C. G. Rishikesh
PENNEZHUTHTHU— Kalamum Arasiyalum: S. Vijayalakshmi; Bharathi Puthakalayam, 421, Anna Salai, Chennai-600018. Rs. 70.
THIS BOOK is a collection of essays on some of the more recent women poets in Tamil. They were written by the author, herself a poet, in the literary journal Semmalar.
Among the poets discussed are: Malathi Maithri, Suganthi Subramanian, Thamizhachchi Thangapandian, Balabharathi, Bharathi Krishnan, Kanimozhi, Thamizhnadhi, Fahima Jahan, Geethanjali Priyadarshini and Sugirtharani. (The chapter titles and the table of contents fail to mention the names).
While the works of each of these poets get critical treatment with excerpts from their oeuvre, the preface offers an overall view. The afterword assesses the output of a few other poets. The verses of the women poets record the realities of the times as they are. Voices are raised against male dominance. Problems relating to the home and workplace are recorded. The very body, motherhood and the joys of parenting are celebrated. Just as the usefulness of modern gadgets such as the mobile phone is appreciated, there is concern over the poor people having to run after the water-tanker for their daily needs.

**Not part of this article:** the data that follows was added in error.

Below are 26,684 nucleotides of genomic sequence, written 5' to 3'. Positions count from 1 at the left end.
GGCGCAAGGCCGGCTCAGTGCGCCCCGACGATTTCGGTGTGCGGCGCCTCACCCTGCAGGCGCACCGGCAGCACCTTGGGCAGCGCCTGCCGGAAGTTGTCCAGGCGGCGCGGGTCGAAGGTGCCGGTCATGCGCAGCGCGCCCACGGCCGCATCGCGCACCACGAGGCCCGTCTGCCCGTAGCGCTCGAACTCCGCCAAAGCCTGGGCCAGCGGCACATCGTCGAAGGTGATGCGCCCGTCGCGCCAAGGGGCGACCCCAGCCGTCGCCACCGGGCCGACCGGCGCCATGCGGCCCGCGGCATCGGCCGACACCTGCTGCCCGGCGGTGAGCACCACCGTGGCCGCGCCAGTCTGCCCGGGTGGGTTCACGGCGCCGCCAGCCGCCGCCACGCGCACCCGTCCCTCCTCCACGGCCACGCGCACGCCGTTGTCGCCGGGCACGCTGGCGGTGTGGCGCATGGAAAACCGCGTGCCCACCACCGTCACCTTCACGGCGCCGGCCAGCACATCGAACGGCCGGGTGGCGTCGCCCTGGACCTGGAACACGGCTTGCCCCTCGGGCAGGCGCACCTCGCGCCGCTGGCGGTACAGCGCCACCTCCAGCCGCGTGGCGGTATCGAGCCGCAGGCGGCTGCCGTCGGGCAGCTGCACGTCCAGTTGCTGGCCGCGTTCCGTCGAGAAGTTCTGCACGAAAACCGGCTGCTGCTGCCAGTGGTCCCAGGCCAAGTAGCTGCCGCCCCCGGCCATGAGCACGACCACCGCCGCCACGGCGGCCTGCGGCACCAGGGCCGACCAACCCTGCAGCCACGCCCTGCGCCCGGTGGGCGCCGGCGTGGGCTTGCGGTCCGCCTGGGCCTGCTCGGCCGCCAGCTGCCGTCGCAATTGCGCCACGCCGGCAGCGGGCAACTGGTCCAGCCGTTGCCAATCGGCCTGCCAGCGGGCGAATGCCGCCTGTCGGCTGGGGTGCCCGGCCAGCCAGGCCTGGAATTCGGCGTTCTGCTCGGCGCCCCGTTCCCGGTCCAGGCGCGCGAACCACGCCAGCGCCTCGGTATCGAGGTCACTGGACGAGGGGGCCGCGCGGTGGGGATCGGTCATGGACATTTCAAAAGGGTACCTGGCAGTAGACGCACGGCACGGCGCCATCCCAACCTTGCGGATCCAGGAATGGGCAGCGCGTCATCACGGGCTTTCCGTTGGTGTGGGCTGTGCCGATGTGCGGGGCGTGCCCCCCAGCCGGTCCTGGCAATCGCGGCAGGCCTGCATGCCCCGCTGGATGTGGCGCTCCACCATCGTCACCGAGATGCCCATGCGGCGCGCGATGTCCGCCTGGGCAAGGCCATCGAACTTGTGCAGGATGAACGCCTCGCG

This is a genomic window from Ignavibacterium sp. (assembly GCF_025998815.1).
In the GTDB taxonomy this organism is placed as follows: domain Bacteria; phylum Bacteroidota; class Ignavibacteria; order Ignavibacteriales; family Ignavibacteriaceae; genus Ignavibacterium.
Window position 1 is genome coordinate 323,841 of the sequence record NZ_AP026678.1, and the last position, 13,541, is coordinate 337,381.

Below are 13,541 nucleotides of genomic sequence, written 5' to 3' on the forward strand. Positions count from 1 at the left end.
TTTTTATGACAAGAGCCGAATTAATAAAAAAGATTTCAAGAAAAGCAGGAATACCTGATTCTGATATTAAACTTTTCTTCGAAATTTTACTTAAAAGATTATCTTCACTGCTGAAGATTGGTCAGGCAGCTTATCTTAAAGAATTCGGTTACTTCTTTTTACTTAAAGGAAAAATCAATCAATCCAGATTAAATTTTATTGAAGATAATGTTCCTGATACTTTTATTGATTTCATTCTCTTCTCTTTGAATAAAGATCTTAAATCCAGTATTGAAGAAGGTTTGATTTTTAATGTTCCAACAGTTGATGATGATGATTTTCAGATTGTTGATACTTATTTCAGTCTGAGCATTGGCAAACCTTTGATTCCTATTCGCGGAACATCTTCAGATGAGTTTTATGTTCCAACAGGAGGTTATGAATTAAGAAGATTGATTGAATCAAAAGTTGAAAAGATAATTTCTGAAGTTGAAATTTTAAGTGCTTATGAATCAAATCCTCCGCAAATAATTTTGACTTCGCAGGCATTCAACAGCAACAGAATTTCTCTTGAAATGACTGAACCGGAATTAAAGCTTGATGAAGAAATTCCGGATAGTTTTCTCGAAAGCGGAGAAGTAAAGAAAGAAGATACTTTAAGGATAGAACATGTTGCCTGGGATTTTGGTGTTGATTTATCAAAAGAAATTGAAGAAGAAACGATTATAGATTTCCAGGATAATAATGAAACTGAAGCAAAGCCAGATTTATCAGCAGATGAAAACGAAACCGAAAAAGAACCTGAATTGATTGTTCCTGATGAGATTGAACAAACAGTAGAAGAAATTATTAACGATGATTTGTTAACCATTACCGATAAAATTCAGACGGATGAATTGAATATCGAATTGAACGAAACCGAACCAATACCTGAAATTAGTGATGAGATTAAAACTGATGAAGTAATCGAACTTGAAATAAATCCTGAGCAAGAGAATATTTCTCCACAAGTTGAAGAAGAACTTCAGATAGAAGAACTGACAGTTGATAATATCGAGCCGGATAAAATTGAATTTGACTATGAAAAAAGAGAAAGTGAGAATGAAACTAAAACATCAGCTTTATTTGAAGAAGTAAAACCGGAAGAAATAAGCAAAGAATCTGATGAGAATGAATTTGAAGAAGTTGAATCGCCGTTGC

A fleeting view from a speeding train is as good a subject as the digital banners of political bigwigs looming at us from street corners.
A girl who has just attained puberty succinctly declares that her mother can pry into her privacy only in a certain obvious manner but cannot really enter her mind — this is the first call of freedom. The metre in these poems is contemporary; the language, simple; the effect, immediately palpable. The fact that the titles of the poems are not enclosed in quotation marks is a drawback as we read the text.